Dr. Jim Moore returns to Behavioral Observations in this session. And I'm so thankful he had the time to chat, because this episode is jam-packed with great information for practitioners at all experience levels.
We spent a few minutes catching the audience up on some of the changes in Jim's life since his last appearance on the show. In particular, we discuss his new job as Chief Clinical Officer of Apollo Behavior and his move to the Atlanta area.
Afterwards, we managed to touch on several important issues in clinical practice, including the following:
We also recorded about 20 or so minutes of bonus content, which is available to Patreon subscribers (check out this link to learn more). In this segment of the show, Jim went into some detail regarding his ups and downs with his health and fitness, and how he's trying to get back on track, what it's like to be a Saints fan in the Atlanta Metro area, the parallels between good coaching and good leadership, and lots more.
Lastly, Jim was too gracious to shamelessly plug his practice group, but if the type of practice he describes interests you, hit him up on LinkedIn, or elsewhere on social media, as he's pretty easy to find.
Here are links to some resources we discussed:
The differences between applied and basic research are not differences between that which “discovers” and that which merely “applies.” Both endeavors ask what controls the behavior under study
Baer, Wolf, & Risley (1968)
An applied behavior analysis will make obvious the importance of the behavior changed, its quantitative characteristics, the experimental manipulations which analyze with clarity what was responsible for the change, the technologically exact description of all procedures contributing to that change, the effectiveness of those procedures in making sufficient change for value, and generality of that change
Baer, Wolf, & Risley (1968)
Applied research is designed to solve practical problems of the modern world, rather than to acquire knowledge for knowledge’s sake. One might say that the goal of the applied scientist is to improve the human condition.
Lawrence Berkley National Laboratory
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I'm not a gamer... well, at least not at this stage of my life. But that aside, I really enjoyed this conversation with FIT doctoral student, James Riswick-Estelle.
We talked about his he got into ABA in the first place, a brief history of eSports, the current status of eSports, and then, how he uses behavior analytic principles to enhance the performance of athletes.
To be honest, I was blown away with how vast and popular eSports is right now. So popular that Florida Tech now has their own department dedicated to it! And James and I discussed how he "pitched" the use of ABA to the eSports director, and shared his thoughts on how to do this successfully.
We went on to discuss some of the specific interventions that he and his colleagues have used to optimize player performance. I think you'll find it quite interesting. Even if you're not a gamer, I believe there will be many parallels that you'll likely readily identify.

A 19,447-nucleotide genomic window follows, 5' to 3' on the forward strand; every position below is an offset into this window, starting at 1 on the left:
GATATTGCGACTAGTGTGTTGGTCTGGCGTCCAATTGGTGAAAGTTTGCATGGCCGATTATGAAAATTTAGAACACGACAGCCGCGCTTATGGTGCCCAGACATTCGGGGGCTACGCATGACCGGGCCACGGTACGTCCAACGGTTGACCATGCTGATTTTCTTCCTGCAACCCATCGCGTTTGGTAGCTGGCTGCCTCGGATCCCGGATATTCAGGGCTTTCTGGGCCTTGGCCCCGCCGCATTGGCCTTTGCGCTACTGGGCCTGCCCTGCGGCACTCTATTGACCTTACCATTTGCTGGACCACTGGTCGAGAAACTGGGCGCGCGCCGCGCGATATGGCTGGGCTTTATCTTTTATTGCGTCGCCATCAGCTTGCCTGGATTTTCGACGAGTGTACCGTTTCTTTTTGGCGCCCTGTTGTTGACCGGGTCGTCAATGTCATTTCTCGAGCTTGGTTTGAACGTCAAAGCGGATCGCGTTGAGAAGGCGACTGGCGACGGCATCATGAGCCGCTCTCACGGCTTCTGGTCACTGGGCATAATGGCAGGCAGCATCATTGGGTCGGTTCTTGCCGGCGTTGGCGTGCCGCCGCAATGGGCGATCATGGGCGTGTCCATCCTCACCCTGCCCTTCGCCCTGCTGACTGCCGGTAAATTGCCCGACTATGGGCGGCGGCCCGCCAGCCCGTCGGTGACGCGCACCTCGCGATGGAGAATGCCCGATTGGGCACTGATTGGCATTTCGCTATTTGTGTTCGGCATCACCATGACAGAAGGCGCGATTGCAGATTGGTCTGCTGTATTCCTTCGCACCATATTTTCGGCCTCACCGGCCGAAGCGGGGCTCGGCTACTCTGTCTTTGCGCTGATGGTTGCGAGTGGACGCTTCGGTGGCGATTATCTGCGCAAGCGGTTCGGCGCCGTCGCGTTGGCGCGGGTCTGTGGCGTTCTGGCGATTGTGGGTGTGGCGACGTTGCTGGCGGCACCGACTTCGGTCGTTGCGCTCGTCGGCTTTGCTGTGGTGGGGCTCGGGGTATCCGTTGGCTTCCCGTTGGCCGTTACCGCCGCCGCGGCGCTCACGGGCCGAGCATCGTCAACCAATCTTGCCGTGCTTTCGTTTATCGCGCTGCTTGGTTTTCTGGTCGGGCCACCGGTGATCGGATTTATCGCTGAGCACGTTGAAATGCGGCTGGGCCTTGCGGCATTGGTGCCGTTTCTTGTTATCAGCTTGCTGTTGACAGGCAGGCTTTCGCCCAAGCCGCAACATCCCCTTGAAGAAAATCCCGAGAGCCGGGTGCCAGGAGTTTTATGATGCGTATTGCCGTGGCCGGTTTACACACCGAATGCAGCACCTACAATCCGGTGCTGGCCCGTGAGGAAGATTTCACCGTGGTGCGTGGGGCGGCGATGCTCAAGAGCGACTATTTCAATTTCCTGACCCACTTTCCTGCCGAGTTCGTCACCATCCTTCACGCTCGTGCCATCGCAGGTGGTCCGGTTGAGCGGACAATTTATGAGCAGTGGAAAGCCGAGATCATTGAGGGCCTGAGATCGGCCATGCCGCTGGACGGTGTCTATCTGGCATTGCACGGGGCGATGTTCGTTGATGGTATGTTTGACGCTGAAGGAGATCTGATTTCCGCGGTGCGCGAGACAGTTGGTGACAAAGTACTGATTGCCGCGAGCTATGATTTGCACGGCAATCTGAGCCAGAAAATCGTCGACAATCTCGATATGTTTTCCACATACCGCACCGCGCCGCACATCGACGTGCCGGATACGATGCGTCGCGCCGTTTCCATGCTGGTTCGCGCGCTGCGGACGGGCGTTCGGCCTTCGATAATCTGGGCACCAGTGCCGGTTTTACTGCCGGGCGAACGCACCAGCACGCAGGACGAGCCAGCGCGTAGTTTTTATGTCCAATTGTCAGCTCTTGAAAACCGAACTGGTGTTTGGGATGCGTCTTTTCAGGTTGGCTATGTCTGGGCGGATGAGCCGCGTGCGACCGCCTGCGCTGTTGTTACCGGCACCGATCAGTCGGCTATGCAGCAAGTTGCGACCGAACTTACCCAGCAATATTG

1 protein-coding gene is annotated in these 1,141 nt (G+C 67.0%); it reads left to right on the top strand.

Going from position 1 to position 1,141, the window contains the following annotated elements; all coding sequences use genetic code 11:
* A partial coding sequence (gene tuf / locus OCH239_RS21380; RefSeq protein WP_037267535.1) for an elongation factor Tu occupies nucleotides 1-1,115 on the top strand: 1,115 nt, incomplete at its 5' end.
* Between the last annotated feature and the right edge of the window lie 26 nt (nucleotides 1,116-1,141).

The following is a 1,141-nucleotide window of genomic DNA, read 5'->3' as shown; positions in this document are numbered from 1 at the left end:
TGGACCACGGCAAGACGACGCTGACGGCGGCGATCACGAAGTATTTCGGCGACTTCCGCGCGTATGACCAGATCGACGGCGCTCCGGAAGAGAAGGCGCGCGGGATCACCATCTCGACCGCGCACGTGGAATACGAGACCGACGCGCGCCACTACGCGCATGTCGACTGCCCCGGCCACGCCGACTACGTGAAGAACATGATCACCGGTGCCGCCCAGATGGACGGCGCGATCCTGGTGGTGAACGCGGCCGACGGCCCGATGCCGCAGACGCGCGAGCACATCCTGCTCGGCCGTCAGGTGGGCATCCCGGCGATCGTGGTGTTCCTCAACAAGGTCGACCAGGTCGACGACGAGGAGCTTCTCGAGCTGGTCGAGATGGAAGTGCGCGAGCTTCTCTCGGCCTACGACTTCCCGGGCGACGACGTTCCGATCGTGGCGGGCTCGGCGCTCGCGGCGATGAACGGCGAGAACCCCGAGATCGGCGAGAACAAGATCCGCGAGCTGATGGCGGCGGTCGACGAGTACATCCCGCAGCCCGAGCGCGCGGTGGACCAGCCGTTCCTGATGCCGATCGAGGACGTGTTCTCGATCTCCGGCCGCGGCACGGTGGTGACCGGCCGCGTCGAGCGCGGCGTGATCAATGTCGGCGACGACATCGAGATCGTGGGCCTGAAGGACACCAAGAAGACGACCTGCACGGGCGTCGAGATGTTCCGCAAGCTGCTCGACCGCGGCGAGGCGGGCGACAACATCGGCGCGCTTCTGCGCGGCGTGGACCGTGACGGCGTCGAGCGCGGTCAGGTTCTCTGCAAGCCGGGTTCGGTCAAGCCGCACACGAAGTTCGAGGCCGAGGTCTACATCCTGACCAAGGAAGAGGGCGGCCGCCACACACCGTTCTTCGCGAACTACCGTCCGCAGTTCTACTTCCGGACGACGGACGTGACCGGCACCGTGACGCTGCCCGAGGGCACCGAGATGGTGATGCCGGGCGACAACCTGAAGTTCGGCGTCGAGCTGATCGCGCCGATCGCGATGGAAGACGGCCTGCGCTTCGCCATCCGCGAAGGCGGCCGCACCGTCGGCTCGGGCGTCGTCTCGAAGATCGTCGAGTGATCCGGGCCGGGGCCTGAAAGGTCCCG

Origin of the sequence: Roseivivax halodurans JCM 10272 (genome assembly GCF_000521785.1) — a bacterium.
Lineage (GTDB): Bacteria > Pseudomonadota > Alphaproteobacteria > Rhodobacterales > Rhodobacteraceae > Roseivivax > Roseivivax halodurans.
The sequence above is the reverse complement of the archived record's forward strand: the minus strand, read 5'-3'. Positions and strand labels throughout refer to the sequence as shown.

In this episode, we mentioned the following resources:
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In Session 165, I spoke with Brett Yarris, founder of The Bx Movement and co-founder of the Pro Football Network.
I first heard about Brett when he was featured on The Controversial Exchange podcast with Ryan and Dimitri. In that episode, I recall how passionately Brett advocated for a wider application of our science, and in this regard, he is really leading by example.
In this episode, we discussed how he found his way into Applied Behavior Analysis, how his frustration with the status quo led him to start his own company, how he got into coaching elite-level football players, and how he broke into the crowded and noisy field knowns as the NFL sports media.
In addition to these topics, I think the two most interesting segments of this show came from his discussion of how he devotes a significant amount of consultation and training time to helping individuals with Developmental Disabilities improve their physical health, and then later on in the show, where Brett shares his thoughts on the relevance of the Behavior Analysis Certification Board. That part of the show came towards the end, and without spoiling things too much, Brett doesn't hold back, so you'll definitely want to listen all the way through.
I should also note that there are some over-arching lessons in this conversation, mainly about identifying one's occupational interests and values, and offering novel solutions and/or services to common problems, all while using behavior-analytic principles as a guide. As such, if you've been contemplating striking out on your own, this is a must-listen episode, regardless of whether you care about the NFL, sports, wellness, and so on.
Lastly, for Patreon subscribers, Brett hangs out a little while longer and answers some questions about the upcoming NFL season. In particular, we discuss the 2021 prospects of my son's favorite team, the LA Chargers, and then of course, the New England Patriots. With regard to the latter, Brett shared some insider insight as to why New England cut Cam Newton, and we discussed the AFC East more generally. We ended the Patreon segment with Brett's prediction for the Superbowl.
Here are the links to the resources we discussed in this episode:
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